From the Campbell Case to a Recent Ruling of the Constitutional Court of South Africa: Is There Any Hope to Revive the Tribunal of the Southern African Development Community?

Date01 November 2020
Published date01 November 2020

In the course of the last decades, Africa's regional economic integration landscape has witnessed the establishment of different inter-governmental organisations, eight of which are recognised by the African Union (AU) as Regional Economic Communities (RECs).1 They aim at fostering regional economic integration in Africa and constitute the building blocks of the African Economic Community (AEC), as provided by the Treaty Establishing the AEC (Abuja, 3 June 1991).2

Among the different RECs, the Southern African Development Community (SADC) was created in 1992, replacing the Southern African Development Coordination Conference (SADCC) which aimed at ending the region's dependency on the South African apartheid regime. Established under the SADC Treaty (Windhoek, 17 August 1992),3 the main objectives of SADC are to achieve development and economic growth, alleviate poverty, enhance the standard and quality of life of the peoples of Southern Africa and support the socially disadvantaged through regional integration (Article 5(1) of the SADC Treaty). In addition, Articles 4 and 6 of the SADC Treaty indicate that the objective of economic integration has to be achieved through the respect of democracy, human rights and the rule of law. More precisely, according to Article 4(c), the organisation and its member states shall act in accordance with human rights, democracy and the rule of law. Article 6(2) further determines that the SADC and its member states ‘shall not discriminate against any person on grounds of gender, religion, political views, race, ethnic origin, culture, ill health, disability, or such other ground as may be determined by the Summit’. For these purposes, the SADC Treaty establishes a series of institutional mechanisms, including a Tribunal,4 which became operational only 12 years later.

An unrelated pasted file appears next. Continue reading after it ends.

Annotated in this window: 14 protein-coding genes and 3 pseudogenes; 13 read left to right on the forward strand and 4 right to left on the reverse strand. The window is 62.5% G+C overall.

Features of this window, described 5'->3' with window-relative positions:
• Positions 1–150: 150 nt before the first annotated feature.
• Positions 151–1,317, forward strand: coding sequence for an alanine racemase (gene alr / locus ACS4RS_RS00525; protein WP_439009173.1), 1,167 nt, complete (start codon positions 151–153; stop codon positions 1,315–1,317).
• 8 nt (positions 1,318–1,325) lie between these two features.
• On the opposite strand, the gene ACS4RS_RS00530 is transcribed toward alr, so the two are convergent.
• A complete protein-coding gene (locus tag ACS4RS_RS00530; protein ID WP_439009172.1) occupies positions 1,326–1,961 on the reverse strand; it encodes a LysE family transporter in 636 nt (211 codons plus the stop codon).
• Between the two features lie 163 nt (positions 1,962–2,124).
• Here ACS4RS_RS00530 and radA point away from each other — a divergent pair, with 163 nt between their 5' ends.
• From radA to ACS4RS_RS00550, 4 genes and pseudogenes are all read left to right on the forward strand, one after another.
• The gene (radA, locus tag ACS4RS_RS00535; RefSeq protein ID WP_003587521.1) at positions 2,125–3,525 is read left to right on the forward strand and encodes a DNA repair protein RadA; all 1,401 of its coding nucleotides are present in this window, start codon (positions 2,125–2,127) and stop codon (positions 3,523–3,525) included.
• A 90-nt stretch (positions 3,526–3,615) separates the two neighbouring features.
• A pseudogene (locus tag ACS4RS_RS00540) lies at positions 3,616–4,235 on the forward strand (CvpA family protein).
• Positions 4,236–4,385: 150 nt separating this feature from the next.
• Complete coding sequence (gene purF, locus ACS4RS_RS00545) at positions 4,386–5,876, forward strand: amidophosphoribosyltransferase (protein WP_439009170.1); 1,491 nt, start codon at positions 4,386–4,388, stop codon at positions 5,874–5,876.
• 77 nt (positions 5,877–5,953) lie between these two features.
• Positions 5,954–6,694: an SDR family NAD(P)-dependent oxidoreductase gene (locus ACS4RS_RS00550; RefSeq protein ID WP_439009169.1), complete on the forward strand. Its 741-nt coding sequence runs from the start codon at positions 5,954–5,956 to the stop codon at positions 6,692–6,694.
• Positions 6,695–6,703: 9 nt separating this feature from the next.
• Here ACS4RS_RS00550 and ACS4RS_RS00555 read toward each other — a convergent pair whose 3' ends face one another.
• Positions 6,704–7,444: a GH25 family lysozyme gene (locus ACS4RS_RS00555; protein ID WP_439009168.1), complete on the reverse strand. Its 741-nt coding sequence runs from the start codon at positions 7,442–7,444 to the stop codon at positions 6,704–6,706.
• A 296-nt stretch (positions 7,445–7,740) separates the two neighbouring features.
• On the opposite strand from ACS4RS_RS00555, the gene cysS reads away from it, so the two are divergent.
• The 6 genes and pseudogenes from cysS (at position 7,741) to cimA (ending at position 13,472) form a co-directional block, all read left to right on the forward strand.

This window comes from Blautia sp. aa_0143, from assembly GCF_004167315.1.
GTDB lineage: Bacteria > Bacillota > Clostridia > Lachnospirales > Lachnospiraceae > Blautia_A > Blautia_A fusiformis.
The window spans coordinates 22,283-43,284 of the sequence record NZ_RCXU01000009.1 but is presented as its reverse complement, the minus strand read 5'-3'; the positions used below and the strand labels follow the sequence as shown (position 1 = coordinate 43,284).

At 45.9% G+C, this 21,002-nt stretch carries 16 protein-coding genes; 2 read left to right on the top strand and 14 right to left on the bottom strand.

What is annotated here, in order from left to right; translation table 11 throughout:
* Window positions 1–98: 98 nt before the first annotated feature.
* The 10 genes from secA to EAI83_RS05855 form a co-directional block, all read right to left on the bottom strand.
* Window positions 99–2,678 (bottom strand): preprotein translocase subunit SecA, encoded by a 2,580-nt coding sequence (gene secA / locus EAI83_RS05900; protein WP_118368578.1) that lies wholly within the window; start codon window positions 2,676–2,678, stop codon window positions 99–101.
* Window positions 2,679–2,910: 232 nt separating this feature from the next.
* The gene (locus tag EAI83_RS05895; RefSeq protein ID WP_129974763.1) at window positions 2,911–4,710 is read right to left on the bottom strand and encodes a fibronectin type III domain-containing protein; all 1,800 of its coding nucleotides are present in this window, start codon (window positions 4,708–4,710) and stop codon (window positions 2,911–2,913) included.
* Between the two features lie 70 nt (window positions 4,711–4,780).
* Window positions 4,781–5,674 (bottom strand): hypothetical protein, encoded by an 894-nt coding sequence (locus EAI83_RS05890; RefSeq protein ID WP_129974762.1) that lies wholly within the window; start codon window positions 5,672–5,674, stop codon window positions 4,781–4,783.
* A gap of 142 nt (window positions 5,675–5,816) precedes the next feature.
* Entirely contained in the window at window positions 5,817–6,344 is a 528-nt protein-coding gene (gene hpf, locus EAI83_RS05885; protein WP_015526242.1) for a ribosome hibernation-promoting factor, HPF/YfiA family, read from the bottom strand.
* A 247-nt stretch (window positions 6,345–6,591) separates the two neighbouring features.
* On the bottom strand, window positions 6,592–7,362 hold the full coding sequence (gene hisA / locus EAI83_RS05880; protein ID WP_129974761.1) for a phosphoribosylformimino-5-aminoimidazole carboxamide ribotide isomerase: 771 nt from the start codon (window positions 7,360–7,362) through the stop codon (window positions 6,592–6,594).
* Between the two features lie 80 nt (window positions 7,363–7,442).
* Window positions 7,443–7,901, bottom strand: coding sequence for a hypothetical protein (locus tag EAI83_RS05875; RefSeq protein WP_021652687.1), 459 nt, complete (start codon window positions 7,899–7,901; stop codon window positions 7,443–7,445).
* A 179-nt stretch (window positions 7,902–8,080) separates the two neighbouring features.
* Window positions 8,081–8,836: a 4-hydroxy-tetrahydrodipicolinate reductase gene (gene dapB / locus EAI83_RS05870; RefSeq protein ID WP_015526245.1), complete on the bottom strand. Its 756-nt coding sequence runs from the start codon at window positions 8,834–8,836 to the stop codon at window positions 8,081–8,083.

The SADC Tribunal's effective foundation, together with the proliferation of judicial institutions for the settlement of disputes established by other regional economic integration treaties,5 was initially hailed as the beginning of a new era in which African states seemed willing to change their traditional hesitant attitude towards judicial settlement of disputes.

Indeed, in the years following their accession to independence, African states had proven to be reluctant to use judicial mechanisms of dispute settlement due to a lack of trust in the system of ‘international law’ from which they were excluded prior to the UN Charter era and the rules of which were sometimes used to justify their colonisation.6 In this regard, particularly significant was the deliberate omission of a judicial organ from the Charter of the Organisation of African Unity (OAU), established in 1963, and the fact that the Commission of Mediation, Conciliation and Arbitration created in 1964 never became operative because no disputes were ever submitted to it by either member states or OAU organs.7 Also, the Mechanism for Conflict Prevention, Management and Resolution, created thirty years later by the OAU, was principally a political, not a judicial, organ.8